The Music Room: Julia's CD Collection


Trains collide on a regular basis
stars explode and fireworks don't
A sea runs dry and the moon leaves its orbit
and we're on this one thinkin' it won't...

-- Thomas Morgan Dolby Robertson, That's Why People Fall in Love

I loved the music of Thomas Dolby as soon as I heard it... while he's best known for his 80's pop-hit She Blinded Me With Science, he's done much more, with five albums of his own, several movie soundtracks, and now a company of his own -- Headspace, specializing in virtual audio things (they've done everything from video game soundtracks, to The Virtual String Quartet).. Headspace is probably best known for Beatnik, the fantastic new way to hear music on-line. Thomas also has a very devoted group of fans...

His homepage, The Flat Earth Society, has a lot of wonderful stuff on it, especially for fangirls like me.

I really like Prefab Sprout too. Thomas produced some of their albums, which is how I first found out about them, but I like Paddy & co. in their own right.

After Thomas, my next musical love is Keali'i Reichel. Simply after hearing the first few notes of the title track of Kawaipunahele, I was deeply touched. Beautiful music in a beautiful language (regardless of whether you understand it)...and of course, Keali'i's beautiful voice.
A big "Mahalo!" to Auntie Jessica for introducing me to na mele a Keali'i.

Now rivaling Thomas and Keali'i in my Euterpian affections is Grant Balfour. An extremely talented musician and a brilliant lyricist, he makes the rest of us realize what untalented scum we are. But we don't mind, because we're listening to such wonderful music! At any rate, it horrifies to think that I might never have heard his work if I weren't with Ryan, who's friends with Grant from their BBSing days. On the other hand, if it weren't for Grant, a New College alumn, then Ryan might not have come to school here! The bottom line is that you have to go listen to Gravity Song (the original) right now, and then the rest of them. Yes, ALL of them. And then buy the CDs. And then make your friends listen to them. Start with his page on www.mp3s.com and follow the links. And pardon my hyperbole. He also has an odd, informative blog.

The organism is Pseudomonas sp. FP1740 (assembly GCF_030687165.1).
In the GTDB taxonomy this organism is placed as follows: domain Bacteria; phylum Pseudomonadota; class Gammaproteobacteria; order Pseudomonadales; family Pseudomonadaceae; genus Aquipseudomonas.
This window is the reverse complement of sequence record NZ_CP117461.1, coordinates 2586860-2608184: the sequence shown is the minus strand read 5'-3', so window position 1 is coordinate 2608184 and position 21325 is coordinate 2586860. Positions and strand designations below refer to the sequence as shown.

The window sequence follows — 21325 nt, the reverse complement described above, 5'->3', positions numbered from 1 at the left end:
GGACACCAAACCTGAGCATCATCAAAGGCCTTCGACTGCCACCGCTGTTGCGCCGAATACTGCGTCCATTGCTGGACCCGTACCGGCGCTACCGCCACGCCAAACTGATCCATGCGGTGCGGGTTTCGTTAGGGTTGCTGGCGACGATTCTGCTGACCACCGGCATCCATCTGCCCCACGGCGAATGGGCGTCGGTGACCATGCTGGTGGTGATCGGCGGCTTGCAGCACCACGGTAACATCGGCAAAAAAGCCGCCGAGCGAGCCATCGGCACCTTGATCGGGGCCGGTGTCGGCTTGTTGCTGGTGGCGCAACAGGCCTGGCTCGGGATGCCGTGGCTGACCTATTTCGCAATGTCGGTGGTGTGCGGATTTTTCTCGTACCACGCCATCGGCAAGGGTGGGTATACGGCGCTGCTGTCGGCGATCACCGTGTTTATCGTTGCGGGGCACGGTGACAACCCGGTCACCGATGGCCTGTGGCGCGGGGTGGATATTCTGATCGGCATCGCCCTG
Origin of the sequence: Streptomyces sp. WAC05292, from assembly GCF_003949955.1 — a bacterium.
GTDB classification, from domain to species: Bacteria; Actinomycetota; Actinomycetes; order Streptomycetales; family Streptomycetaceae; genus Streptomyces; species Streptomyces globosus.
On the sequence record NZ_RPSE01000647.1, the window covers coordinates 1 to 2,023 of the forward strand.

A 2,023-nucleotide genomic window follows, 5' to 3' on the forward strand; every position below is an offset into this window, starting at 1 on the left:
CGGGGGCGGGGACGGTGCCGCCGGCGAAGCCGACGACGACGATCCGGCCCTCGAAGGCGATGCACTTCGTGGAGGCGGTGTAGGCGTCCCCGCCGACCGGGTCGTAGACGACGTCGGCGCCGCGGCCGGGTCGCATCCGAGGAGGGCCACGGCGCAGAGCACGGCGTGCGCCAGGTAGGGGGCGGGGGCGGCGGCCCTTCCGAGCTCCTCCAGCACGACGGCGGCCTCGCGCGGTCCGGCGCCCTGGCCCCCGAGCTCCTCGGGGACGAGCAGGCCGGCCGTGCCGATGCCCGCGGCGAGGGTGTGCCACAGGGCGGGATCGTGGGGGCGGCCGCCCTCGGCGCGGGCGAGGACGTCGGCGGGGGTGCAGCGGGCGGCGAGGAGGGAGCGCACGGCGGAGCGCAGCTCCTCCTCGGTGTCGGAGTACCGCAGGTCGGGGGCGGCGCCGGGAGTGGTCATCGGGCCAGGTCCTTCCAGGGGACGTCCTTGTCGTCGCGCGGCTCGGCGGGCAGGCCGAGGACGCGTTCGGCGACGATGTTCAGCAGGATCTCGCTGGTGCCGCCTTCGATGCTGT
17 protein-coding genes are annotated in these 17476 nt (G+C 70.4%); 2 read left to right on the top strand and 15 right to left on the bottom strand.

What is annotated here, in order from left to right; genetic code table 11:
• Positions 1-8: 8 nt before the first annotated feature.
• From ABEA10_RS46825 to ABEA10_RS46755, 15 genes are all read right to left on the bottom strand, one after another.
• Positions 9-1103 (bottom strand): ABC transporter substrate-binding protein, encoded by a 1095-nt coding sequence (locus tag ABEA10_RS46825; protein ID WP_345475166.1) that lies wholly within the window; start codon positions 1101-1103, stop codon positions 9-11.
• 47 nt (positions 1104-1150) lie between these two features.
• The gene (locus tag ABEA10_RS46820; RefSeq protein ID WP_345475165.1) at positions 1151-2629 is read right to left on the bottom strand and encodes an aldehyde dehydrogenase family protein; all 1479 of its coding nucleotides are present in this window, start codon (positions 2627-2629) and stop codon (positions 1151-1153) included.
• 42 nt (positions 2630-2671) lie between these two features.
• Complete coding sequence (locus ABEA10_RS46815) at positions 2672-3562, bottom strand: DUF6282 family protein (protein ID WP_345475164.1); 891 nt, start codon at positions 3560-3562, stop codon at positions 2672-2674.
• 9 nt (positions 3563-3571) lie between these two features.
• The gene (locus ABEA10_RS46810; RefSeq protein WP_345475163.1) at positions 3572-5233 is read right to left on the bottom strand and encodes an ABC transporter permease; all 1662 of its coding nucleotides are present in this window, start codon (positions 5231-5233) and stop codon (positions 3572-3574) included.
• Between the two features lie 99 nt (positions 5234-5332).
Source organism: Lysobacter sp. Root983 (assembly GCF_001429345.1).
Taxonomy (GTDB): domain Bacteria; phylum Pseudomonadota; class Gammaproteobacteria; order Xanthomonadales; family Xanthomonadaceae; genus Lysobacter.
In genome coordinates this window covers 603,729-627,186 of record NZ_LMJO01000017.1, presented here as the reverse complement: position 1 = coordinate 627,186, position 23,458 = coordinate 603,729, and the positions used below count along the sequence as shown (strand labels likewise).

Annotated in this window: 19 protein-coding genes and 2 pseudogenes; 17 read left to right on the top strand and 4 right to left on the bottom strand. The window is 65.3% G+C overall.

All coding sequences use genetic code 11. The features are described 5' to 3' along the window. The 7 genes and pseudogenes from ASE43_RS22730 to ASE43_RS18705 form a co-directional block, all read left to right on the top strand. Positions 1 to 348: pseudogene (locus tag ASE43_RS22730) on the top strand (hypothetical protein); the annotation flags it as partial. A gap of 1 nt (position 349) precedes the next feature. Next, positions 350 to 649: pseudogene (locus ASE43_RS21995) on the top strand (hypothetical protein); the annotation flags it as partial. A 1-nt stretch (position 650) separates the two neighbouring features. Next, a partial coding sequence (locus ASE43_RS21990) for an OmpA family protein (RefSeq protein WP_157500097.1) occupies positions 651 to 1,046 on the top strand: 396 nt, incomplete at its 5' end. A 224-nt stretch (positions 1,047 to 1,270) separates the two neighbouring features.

Information Society was pretty cool for what they did. Their pop-hit in the 80s was What's On Your Mind(Pure Energy)..They were known for hiding digitized pictures and messages on their albums, and pretending to play cardboard instruments during concerts. The band is quite different now, with an industrial sound instead of a pop one, following the parting of ways of the main members. Here's a fansite dedicated to the era covering their first three albums.

I think Erasure is another personal favorite, especially the I Say I Say I Say album. It's what I listen to during times of transition (moving, parting ways, long trips...). Somehow Blues Away and Miracle remind me of the sea.

Then there's Jai Uttal (& The Pagan Love Orchestra), who does this very powerful Indian music with a pinch of techno and hillbilly mountain stuff thrown in. It is my absolute favorite music for bellydancing.

I adore Chumbawamba after hearing their new album, WYSIWYG. It's flowing, varied, lush, cynical, poppy, quirky, anarchistic, and great fun. Best of all, the album forms an extremely cohesive whole (and those are always my favorite albums). Plus I picked it up right when I was starting to read about New Urbanism, and I think my mind was primed for it (and for interpretting it in particular ways, probably differently than its anarchist authors).

Anyone out there who digs They Might Be Giants should check out this TMBG unofficial website, it's got all sorts of stuff.. I especially enjoyed the interpretations of some of the songs; a few of them are really pretty funny.

And of course I like Kraftwerk (& a fansite. Mmmm... oldschool (cheerful) techno...

I'll admit that I like 80's pop-rock as a genre too, it's just so much more cheery than a lot of 90s rock. Lots of happy happy bouncy energy... so I like lots of old '80s bands, like Tears for Fears, A Flock of Seagulls, Depeche Mode, The Cure, Men Without Hats (@whoo, Safety Dance!), etc. (Okay, so several of these bands are still around. I liked their 80s work better though.)

Naturally, I like anything with dolphin whistles in it. Especially well-done are a beautiful pair of albums called "Pacific Blue" that have music with dolphin whistles, they're some of my favorites. I also have a CD of just orca whistles (no human-made music) which I like... I have some of Jim Nollman's music, there's something rather compelling about the fact that it was real time, live music with the orcas...
Trisha has a cetacean audiography, I'm hoping to expand my collection with its help.